1:09 PM EST, November 9, 2013
Good news: Japan’s Mao Asada need not be defined by the triple axel any more. The final 45 seconds of her NHK Trophy free skate Saturday, with no jumps but a striking footwork sequence and a beautiful spiral you wish she would hold longer, show just how much Asada has matured since winning Olympic silver in 2010. Given the remaining uncertainty about how well South Korea’s Kim Yuna comes back from her foot injury, Asada, 23, is the favorite – as of now – for Olympic gold after comfortable wins in both her Grand Prix events.
Bad news: Asada may find herself undone by the triple axel. She has yet to land a clean one in four tries on the Grand Prix circuit (one fall) this season. Opening both her short and long programs with it is risky business, even with the ridiculous rules allowing full base value for a fall or a two-footed landing.
Good news: Elena Radionova, a sprite who looks no older than nine, got the highest technical score in the NHK free skate and finished second overall to Asada. She has a good shot at becoming the second 14-year-old Russian in three years to make the Grand Prix Final, following Elizaveta Tukhtamysheva.
Bad news: Radionova, like Asada in 2006, misses the minimum eligibility age for the Olympics. But unlike Asada, then the reigning Grand Prix Final winner whom Japan undoubtedly would have picked for the Turin Winter Games, it seems unlikely Radionova would have earned one of Russia’s two women’s spots for Sochi, given the depth of talent in her country.
Good news: After finishing fourth at NHK, Gracie Gold is about to have a much-needed uninterrupted stretch of practice with her new coach, Frank Carroll.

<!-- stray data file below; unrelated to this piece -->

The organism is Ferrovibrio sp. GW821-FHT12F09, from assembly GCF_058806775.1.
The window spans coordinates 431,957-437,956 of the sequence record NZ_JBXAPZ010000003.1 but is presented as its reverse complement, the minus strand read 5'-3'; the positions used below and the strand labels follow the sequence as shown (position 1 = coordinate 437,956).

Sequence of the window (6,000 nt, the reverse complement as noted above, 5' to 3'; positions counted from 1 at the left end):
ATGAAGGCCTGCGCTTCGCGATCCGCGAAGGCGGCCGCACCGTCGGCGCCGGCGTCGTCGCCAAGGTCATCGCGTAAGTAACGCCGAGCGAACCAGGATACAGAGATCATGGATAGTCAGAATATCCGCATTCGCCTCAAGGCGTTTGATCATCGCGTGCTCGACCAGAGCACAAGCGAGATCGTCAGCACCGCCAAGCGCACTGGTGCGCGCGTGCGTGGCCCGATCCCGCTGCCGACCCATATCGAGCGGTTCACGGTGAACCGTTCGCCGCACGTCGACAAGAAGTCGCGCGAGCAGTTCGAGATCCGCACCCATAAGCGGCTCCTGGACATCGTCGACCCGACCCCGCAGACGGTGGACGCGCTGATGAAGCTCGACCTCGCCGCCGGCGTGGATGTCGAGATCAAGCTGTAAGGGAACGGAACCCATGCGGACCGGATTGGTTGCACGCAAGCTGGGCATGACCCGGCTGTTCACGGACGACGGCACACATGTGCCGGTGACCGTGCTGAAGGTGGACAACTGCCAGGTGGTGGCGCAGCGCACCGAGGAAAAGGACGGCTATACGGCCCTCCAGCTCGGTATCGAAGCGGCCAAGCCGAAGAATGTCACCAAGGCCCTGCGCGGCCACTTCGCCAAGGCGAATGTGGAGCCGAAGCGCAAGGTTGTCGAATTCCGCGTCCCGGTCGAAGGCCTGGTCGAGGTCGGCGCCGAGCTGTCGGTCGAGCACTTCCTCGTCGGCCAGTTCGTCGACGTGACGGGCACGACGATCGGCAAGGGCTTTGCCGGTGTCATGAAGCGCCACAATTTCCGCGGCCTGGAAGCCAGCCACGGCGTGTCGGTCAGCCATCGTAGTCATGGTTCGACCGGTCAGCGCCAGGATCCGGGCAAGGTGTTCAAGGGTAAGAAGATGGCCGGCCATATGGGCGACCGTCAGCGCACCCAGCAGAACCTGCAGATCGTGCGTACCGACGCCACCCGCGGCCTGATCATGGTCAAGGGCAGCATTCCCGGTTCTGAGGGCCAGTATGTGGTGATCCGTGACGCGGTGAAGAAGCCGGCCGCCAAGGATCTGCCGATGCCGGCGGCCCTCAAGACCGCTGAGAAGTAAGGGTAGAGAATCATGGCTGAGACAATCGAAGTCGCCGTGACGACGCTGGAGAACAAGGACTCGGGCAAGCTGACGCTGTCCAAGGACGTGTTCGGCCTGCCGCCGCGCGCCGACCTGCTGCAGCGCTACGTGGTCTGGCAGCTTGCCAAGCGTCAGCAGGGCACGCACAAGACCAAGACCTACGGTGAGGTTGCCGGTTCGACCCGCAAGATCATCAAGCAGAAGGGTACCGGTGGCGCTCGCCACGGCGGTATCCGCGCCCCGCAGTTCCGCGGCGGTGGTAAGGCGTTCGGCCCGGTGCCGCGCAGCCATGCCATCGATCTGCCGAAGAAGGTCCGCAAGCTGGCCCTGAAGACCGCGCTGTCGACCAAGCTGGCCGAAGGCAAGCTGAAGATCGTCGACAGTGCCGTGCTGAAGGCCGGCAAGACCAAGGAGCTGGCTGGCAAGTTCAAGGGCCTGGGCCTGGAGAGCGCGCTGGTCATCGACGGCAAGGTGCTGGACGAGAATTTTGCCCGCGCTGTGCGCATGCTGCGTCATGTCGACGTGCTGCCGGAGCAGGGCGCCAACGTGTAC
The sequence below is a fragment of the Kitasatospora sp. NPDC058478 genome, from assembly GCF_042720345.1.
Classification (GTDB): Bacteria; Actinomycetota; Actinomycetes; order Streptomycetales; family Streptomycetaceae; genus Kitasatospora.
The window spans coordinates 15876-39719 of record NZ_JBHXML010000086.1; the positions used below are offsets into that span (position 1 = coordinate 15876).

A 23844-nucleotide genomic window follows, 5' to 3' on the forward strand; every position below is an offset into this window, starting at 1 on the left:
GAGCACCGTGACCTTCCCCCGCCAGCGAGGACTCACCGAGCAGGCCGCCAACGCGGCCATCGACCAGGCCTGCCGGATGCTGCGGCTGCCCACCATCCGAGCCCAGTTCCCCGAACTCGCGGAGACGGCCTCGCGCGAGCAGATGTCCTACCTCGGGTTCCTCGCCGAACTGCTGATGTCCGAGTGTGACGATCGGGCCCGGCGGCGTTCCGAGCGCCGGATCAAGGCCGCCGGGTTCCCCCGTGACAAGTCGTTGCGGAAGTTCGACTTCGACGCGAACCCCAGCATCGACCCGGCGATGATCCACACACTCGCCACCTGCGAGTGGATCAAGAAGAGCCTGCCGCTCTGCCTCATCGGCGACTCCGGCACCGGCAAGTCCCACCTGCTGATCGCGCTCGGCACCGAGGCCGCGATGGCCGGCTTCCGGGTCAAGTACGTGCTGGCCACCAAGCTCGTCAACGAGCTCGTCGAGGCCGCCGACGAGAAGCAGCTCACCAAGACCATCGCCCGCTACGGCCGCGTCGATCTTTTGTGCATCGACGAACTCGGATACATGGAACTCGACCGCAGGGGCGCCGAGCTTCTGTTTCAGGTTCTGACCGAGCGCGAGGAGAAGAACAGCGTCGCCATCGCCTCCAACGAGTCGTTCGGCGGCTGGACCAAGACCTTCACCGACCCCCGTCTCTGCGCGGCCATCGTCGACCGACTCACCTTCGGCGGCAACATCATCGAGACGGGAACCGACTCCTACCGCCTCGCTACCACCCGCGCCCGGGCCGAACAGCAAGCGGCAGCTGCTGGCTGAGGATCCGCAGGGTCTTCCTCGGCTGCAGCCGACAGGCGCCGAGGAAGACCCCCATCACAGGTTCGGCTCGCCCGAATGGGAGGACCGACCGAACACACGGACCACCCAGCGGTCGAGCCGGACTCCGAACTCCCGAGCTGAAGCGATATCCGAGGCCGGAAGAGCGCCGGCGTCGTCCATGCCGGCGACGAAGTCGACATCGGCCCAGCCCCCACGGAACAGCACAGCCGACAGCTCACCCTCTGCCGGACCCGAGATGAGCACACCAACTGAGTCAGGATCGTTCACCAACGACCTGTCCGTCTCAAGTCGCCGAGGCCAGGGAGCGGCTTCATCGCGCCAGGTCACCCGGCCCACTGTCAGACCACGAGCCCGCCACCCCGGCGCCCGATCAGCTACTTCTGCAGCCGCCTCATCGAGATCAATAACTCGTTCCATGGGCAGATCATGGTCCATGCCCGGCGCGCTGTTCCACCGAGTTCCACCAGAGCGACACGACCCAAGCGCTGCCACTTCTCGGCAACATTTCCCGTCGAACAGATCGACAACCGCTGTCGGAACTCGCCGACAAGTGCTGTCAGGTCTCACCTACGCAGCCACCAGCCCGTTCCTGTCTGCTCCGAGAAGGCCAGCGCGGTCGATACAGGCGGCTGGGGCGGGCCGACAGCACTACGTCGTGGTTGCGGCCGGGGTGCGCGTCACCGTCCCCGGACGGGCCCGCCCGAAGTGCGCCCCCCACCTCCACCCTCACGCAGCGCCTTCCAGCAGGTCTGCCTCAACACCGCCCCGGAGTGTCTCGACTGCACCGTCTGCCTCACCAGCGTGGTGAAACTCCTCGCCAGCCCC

Bad news: Gold gets the extra practice because she almost certainly will not qualify for the Grand Prix Final and another trip to Japan in early December. Her jumps, once the strongest part of Gold’s skating package, have gone south, as evidenced by the fall on the triple lutz and just two clean triples in the NHK free skate.
Good news: Evgeny Plushenko’s battered body (knees, back) is healthy enough for the three-time Olympic medalist (gold, 2 silver) to have delivered a jumping tour de force in Friday’s free skate while winning the Volvo Open, a minor international competition in Latvia. It is good news for the sport if the Russian, who just turned 31, comes to Sochi in peak form.
Bad news: Plushenko’s free skate music may be the worst hodgepodge in history, with unrelated snippets of pieces by at least four composers. It deserves a 10-point deduction for general awfulness.
Good news: Three-time U.S. champion Jeremy Abbott and his U.S. teammate, Adam Rippon, both models of inconsistency, delivered respectable free skates at NHK. Abbott wound up third, Rippon fourth.
Bad news: Abbott will not make the Grand Prix Final, and Rippon has only a slight chance. So it is highly probable there will be no U.S. man in the event for the third time in four years. And neither Abbott nor Rippon was remotely close to the top two finishers at NHK, Daisuke Takahashi and Nobunari Oda of Japan. Meanwhile, reigning U.S. champion Max Aaron was hopelessly out of his league in finishing seventh.
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